Mets’ resurgence adds plot twist to wild card scenarios

On July 12, the first day after the All-Star break, the New York Mets lost 8-4 to Miami and their record dropped to 40-51, making them a team that most thought would hit the trade market as a seller as the July 31 deadline arrived.

Pitchers Zack Wheeler and Noah Syndergaard were going to be on the move. That would give the Mets a chance to make up for the disastrous offseason acquisitions of Robinson Canó, who wasn’t hitting and is on the injured list, and closer Edwin Díaz, who doesn’t look anything like the save machine he was with Seattle, not with a 5-plus ERA.

Instead, the Mets traded two top-rated prospects to Toronto for starter Marcus Stroman in an attempt to re-stock for 2020.

Even Stroman, hoping to land in New York pinstripes, complained that he wasn’t dealt to a contending team. If not the Yankees, he would have preferred the Astros, who added Zack Greinke instead.

It turns out the Mets were actually thinking about 2019.

They are in the hunt for a National League wild-card spot, along with division rivals Philadelphia and Washington.

Maybe there will be a chaotic race among NL East teams after all.

The Mets, who play the Nationals this weekend in New York, beat Miami 7-2 Wednesday afternoon, giving them 13 wins in 14 games.

Their streak includes series wins against the Marlins (twice) and the Padres. They lost a series to the Giants, but they swept the Twins, Pirates and White Sox.

Easy schedule? Certainly.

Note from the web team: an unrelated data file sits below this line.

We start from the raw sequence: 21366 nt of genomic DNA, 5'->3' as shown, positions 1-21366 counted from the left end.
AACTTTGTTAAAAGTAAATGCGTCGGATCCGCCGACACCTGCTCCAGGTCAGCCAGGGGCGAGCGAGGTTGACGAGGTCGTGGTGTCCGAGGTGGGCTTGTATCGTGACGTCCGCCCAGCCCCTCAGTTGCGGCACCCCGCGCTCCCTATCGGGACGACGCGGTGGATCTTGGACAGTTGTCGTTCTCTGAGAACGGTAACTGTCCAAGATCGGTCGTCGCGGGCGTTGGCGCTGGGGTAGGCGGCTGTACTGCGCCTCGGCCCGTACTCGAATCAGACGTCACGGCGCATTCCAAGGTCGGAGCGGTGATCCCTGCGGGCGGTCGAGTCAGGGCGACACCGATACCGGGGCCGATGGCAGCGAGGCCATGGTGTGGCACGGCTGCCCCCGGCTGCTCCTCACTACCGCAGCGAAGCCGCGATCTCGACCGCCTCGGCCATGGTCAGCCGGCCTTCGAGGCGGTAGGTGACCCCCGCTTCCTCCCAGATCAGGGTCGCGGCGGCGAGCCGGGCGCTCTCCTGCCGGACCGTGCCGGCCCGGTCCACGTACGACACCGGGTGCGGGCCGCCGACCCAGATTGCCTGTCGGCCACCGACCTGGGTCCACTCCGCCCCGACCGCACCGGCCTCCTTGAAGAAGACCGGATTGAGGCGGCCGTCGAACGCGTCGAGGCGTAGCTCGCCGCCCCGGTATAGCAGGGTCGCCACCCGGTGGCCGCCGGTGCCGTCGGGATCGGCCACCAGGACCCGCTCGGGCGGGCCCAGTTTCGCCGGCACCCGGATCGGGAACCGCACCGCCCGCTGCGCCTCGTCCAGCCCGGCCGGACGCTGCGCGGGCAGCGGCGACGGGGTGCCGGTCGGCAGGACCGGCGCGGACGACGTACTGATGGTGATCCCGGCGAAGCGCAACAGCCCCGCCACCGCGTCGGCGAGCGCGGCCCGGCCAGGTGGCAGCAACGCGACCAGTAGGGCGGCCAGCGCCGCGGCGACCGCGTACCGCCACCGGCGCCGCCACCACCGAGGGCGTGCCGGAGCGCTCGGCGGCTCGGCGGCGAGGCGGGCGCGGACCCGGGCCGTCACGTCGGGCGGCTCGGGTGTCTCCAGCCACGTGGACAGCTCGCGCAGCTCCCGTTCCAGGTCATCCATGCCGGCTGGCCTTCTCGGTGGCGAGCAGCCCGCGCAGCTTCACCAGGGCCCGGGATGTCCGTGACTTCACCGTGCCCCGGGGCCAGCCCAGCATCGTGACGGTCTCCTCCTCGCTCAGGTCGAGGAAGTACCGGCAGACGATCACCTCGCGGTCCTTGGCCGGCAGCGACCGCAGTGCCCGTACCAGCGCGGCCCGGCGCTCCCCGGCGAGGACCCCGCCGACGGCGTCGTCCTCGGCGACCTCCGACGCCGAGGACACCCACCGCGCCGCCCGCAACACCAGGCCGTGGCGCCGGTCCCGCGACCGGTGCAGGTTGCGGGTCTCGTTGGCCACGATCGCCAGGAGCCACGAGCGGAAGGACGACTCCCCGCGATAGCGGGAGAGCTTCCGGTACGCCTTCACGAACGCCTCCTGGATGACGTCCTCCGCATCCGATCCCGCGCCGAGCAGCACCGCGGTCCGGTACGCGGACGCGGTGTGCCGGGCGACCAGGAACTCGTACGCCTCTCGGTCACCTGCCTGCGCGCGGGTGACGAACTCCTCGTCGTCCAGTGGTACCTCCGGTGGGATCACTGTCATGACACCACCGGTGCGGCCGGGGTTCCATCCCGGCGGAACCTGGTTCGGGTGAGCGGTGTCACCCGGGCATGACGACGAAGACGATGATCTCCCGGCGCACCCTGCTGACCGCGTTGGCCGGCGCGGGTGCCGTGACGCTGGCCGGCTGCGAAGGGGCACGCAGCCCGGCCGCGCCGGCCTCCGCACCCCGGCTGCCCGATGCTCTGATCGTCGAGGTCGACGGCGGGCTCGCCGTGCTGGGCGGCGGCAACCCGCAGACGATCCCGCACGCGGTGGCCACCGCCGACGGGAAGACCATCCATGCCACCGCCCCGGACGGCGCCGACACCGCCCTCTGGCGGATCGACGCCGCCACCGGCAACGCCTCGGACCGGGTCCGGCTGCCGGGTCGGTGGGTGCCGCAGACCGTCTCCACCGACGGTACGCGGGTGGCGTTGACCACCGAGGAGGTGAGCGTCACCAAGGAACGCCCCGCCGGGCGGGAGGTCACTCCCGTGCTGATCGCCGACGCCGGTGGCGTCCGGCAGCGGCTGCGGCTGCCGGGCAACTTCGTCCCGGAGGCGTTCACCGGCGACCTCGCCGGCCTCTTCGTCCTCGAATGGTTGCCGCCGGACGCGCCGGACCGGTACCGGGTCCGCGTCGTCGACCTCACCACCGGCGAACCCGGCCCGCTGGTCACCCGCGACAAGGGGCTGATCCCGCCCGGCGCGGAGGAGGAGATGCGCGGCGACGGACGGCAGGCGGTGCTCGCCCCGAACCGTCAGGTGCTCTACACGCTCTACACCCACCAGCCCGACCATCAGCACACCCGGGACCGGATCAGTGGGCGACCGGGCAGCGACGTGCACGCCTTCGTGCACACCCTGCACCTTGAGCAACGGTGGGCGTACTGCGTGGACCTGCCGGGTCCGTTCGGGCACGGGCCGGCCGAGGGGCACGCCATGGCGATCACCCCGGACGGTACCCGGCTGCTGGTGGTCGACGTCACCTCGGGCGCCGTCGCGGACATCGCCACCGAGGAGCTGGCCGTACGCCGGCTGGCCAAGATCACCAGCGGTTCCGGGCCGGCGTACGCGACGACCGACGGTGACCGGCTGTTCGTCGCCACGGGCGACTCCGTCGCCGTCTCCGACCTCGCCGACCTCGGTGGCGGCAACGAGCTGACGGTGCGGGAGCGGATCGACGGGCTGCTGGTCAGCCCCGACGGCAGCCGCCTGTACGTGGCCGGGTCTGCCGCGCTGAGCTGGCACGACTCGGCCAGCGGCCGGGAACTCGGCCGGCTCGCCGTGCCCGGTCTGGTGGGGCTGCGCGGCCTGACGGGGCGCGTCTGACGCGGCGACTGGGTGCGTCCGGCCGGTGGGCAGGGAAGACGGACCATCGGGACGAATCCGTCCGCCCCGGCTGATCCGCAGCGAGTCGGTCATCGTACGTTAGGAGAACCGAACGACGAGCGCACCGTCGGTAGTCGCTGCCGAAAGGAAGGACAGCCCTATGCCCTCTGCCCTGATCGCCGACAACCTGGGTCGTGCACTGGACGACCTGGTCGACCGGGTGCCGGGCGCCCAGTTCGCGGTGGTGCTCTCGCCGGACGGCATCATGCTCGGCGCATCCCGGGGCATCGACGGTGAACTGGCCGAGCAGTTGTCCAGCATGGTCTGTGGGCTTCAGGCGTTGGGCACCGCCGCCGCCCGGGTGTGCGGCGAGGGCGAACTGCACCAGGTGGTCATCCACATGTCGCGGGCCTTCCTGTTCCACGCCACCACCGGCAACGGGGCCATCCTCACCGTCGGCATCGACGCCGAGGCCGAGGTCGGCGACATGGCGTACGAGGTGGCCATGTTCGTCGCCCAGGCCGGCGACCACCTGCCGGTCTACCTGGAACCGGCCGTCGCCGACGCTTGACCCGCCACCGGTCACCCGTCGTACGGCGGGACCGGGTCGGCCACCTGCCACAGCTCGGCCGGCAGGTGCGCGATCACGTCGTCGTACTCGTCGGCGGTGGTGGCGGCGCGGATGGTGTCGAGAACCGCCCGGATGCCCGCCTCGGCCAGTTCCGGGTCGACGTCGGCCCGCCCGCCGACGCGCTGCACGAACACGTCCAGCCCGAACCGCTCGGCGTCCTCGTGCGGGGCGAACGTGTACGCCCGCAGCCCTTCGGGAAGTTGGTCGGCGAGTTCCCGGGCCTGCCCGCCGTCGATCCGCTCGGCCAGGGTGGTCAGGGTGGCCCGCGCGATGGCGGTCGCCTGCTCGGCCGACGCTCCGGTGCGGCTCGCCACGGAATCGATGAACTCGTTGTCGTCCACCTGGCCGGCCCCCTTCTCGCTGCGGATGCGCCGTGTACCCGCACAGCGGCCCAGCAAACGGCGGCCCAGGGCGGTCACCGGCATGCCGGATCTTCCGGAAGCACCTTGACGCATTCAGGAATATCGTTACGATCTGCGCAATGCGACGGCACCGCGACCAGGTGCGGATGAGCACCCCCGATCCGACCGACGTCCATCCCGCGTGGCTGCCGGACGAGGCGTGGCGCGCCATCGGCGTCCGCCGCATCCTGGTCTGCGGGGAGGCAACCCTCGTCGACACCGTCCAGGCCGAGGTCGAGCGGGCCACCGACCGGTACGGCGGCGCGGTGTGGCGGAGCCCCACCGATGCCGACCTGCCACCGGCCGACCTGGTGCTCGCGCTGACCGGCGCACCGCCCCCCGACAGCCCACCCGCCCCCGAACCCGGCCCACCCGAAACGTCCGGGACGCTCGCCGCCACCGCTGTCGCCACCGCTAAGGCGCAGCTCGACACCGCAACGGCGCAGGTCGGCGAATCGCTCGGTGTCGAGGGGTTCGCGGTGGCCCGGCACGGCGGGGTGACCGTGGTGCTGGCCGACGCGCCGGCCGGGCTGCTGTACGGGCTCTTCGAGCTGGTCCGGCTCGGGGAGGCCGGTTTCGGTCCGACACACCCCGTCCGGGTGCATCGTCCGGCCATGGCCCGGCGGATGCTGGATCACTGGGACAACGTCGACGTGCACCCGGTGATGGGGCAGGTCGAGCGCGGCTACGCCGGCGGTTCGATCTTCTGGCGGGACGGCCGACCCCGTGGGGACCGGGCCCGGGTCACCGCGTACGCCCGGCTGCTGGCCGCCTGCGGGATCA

The Mets’ schedule is challenging the rest of August. In their next six series, the Mets play the Braves in two series and one each against the pitching-rich Cubs and Indians, the contending Phillies and the rebuilding Royals.

The Mets’ strength was always going to be their rotation. It just took a few months to get it all together.

Syndergaard, who struggled with grips of his secondary pitches in the first half, has a 1.78 ERA since the All-Star break. Jacob deGrom is at 1.09 and has a chance to win a second consecutive NL Cy Young Award.

Wheeler is at 1.35 and appears to be on the verge of putting together a strong final two months, much as he did last season. Stephen Matz is at 3.57 and Stroman had a 2.96 ERA in 21 starts for the Blue Jays.

For now, it’s fair to argue the Mets have the strongest rotation among NL playoff contenders, even better than the Dodgers, who have Clayton Kershaw, Walker Buehler and Hyun-Jin Ryu as their first three. The Cubs have a strong five with Jon Lester, Yu Darvish, Jose Quintana and Cole Hamels, although Lester was hammered for 11 runs in four innings by the Athletics Tuesday night.

The thought here is that the Braves, leaders in the NL East, could have a thin rotation for the final weeks. That would mean the Mets and the Nationals, if the latter can get Max Scherzer back from the injured list, have a chance to catch Atlanta.

But if the Mets or Nationals were wild card teams, they’d be sitting well, much like when the Giants used Madison Bumgarner in a wild-card game.

No team wants to face Strasburg or Scherzer in a one-game playoff.

And what team would want to bat against deGrom or Syndergaard in a one-game situation.